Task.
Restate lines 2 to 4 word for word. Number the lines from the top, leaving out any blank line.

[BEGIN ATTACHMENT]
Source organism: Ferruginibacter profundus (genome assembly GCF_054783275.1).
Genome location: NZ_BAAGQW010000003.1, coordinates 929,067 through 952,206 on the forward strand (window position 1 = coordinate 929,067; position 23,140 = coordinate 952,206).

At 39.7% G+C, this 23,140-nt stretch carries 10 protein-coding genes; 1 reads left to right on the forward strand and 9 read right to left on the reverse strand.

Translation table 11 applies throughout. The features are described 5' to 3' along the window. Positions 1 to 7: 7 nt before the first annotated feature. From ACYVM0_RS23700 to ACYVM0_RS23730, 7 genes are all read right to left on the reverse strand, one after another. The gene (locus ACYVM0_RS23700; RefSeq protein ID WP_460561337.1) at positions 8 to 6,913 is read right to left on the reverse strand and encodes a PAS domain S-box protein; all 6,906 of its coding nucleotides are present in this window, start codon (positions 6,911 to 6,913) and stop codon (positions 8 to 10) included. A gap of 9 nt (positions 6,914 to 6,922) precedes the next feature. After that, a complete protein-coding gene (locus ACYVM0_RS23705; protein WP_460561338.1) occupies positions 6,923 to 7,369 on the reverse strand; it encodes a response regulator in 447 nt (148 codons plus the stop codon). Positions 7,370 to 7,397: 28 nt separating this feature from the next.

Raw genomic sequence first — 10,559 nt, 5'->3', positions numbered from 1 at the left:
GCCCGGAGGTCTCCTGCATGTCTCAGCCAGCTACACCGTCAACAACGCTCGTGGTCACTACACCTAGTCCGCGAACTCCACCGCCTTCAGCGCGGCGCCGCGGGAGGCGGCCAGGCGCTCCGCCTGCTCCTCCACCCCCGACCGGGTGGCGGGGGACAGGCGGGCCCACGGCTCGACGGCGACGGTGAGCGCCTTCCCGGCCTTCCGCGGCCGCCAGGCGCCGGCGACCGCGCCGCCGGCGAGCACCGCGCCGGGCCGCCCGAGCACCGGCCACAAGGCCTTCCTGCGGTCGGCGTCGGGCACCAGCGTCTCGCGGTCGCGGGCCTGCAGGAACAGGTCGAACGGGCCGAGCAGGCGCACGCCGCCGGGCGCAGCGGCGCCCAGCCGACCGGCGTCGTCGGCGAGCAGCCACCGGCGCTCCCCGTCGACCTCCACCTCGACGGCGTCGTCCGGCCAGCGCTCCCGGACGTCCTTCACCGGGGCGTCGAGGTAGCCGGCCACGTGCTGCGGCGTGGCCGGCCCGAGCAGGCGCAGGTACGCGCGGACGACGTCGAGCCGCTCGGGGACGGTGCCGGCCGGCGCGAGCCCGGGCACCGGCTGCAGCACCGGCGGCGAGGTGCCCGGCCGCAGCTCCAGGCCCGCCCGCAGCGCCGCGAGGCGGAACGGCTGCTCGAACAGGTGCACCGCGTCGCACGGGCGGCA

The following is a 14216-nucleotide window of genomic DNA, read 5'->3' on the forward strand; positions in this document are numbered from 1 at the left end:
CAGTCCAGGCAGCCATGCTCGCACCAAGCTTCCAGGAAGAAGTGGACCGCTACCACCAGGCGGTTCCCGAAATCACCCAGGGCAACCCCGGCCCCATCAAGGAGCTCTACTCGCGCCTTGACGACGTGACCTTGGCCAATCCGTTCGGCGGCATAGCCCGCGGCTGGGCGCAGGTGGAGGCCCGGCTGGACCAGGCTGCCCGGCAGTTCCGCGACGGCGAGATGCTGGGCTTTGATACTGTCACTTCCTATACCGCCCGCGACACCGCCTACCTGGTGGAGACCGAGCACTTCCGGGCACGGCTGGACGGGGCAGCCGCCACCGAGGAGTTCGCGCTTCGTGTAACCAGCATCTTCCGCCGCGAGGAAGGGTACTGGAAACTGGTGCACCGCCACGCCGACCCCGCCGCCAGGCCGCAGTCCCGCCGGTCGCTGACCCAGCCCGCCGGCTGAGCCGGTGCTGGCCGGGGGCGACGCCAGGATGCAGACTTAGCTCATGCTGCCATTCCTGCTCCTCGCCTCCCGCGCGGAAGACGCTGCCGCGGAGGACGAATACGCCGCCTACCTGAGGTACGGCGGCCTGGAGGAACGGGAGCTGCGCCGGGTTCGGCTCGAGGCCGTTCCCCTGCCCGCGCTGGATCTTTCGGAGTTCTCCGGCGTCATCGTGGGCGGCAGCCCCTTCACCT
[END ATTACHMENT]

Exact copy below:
Genome location: NZ_BAAGQW010000003.1, coordinates 929,067 through 952,206 on the forward strand (window position 1 = coordinate 929,067; position 23,140 = coordinate 952,206).

At 39.7% G+C, this 23,140-nt stretch carries 10 protein-coding genes; 1 reads left to right on the forward strand and 9 read right to left on the reverse strand.

Translation table 11 applies throughout. The features are described 5' to 3' along the window. Positions 1 to 7: 7 nt before the first annotated feature. From ACYVM0_RS23700 to ACYVM0_RS23730, 7 genes are all read right to left on the reverse strand, one after another. The gene (locus ACYVM0_RS23700; RefSeq protein ID WP_460561337.1) at positions 8 to 6,913 is read right to left on the reverse strand and encodes a PAS domain S-box protein; all 6,906 of its coding nucleotides are present in this window, start codon (positions 6,911 to 6,913) and stop codon (positions 8 to 10) included. A gap of 9 nt (positions 6,914 to 6,922) precedes the next feature. After that, a complete protein-coding gene (locus ACYVM0_RS23705; protein WP_460561338.1) occupies positions 6,923 to 7,369 on the reverse strand; it encodes a response regulator in 447 nt (148 codons plus the stop codon). Positions 7,370 to 7,397: 28 nt separating this feature from the next.